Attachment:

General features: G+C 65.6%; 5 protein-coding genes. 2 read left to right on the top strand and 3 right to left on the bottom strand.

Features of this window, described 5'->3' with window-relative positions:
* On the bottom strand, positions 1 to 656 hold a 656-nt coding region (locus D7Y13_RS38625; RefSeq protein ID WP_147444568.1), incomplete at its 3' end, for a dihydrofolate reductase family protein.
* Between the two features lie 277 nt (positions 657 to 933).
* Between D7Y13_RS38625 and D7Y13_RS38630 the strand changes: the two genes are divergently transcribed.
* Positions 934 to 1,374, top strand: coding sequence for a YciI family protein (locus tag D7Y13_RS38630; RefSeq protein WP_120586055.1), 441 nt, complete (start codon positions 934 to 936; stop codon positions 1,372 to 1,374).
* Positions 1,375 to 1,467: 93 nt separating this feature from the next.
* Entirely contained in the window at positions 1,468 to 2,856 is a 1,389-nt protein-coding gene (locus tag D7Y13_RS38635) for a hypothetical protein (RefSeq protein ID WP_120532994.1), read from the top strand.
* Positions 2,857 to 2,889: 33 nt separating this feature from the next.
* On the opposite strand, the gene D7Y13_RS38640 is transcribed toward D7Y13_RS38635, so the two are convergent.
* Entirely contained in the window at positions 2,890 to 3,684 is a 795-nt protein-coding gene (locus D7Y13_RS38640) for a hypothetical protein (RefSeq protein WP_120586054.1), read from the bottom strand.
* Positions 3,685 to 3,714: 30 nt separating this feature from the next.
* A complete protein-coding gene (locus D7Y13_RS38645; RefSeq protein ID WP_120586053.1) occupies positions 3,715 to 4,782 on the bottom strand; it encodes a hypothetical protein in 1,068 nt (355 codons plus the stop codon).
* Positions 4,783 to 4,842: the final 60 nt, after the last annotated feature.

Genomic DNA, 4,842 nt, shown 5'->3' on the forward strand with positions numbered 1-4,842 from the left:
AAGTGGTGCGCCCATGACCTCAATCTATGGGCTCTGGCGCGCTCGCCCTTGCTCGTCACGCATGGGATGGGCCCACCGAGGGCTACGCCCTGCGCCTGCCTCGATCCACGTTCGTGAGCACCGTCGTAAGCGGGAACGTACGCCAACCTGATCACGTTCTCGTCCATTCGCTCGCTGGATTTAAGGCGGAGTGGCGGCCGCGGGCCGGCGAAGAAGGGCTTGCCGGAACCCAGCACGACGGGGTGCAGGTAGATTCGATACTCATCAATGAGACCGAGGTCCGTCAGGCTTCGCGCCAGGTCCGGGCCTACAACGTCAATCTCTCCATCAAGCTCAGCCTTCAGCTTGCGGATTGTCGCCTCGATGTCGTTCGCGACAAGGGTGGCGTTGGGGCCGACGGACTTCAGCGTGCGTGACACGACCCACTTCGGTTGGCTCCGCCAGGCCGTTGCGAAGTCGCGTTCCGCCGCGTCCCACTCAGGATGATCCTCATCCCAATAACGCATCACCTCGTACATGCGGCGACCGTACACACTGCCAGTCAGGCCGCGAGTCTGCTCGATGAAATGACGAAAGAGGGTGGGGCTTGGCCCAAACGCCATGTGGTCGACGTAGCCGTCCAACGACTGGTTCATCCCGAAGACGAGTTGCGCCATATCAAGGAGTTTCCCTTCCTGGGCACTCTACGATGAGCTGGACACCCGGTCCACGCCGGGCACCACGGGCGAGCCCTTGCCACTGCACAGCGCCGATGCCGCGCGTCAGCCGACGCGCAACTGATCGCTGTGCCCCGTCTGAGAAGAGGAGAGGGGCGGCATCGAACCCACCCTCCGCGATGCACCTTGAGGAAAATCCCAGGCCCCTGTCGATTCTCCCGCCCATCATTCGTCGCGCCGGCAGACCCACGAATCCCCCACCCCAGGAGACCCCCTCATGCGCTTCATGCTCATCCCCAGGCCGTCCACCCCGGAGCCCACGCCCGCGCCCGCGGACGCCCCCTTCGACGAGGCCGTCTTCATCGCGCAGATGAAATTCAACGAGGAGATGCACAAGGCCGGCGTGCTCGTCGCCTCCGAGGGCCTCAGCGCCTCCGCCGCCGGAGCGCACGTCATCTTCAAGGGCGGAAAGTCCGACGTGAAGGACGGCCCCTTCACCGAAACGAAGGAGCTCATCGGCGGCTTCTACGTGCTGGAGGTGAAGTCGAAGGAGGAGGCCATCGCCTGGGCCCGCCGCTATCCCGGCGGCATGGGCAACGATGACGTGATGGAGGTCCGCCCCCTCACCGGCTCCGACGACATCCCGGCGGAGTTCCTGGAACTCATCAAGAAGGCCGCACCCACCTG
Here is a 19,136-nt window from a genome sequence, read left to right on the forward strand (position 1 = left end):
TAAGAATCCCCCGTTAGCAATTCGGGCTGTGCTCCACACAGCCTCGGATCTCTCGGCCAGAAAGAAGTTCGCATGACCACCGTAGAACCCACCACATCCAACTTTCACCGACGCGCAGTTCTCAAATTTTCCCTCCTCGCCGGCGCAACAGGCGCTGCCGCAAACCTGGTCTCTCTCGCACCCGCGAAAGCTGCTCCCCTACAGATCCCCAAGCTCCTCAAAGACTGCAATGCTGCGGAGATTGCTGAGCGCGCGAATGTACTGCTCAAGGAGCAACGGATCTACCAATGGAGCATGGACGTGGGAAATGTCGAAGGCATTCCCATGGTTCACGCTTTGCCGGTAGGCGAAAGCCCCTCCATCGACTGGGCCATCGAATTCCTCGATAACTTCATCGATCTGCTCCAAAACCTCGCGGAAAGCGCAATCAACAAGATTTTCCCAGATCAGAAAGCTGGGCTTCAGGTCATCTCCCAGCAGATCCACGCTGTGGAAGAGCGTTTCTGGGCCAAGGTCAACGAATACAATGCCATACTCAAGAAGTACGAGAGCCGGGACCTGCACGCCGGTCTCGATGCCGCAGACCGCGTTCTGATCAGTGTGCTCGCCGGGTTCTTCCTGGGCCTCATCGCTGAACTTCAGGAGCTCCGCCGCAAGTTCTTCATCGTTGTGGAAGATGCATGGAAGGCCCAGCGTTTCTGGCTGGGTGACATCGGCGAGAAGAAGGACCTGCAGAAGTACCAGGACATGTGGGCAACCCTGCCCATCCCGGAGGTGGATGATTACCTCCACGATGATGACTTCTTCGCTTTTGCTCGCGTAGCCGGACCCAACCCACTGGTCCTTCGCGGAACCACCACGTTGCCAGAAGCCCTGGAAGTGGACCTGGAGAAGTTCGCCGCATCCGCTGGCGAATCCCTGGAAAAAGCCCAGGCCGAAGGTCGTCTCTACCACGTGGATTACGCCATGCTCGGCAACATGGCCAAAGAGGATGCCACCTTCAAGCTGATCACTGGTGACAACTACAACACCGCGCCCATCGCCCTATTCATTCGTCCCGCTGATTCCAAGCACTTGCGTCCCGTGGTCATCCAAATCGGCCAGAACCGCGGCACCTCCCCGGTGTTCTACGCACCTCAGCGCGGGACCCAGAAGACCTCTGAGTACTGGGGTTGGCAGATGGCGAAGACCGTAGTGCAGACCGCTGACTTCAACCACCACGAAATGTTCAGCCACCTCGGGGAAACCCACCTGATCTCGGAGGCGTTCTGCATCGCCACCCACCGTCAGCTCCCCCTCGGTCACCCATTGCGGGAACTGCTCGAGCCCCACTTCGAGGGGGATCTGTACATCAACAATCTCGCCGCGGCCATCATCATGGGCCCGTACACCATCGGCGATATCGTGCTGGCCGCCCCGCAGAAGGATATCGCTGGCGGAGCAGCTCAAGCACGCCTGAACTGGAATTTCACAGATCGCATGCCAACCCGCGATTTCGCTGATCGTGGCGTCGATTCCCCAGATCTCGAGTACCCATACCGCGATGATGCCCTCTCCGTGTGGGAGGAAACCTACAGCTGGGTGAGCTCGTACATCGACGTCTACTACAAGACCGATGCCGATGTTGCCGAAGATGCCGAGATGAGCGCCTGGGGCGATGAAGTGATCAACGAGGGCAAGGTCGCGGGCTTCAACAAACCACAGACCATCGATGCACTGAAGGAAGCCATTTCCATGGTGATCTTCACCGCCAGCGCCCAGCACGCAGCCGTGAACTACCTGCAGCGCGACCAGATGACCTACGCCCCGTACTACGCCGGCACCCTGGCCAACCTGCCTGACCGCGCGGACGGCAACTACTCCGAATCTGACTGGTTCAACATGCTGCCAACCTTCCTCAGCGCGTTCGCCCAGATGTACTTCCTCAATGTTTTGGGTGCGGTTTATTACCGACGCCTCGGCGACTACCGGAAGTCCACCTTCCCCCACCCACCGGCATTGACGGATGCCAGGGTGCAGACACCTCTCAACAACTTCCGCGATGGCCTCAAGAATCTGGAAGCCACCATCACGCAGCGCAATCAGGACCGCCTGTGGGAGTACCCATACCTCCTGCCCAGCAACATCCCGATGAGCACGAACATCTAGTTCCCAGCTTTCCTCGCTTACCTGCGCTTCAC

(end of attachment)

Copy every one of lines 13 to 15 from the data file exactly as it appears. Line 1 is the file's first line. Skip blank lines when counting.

* A complete protein-coding gene (locus D7Y13_RS38645; RefSeq protein ID WP_120586053.1) occupies positions 3,715 to 4,782 on the bottom strand; it encodes a hypothetical protein in 1,068 nt (355 codons plus the stop codon).
* Positions 4,783 to 4,842: the final 60 nt, after the last annotated feature.

Genomic DNA, 4,842 nt, shown 5'->3' on the forward strand with positions numbered 1-4,842 from the left: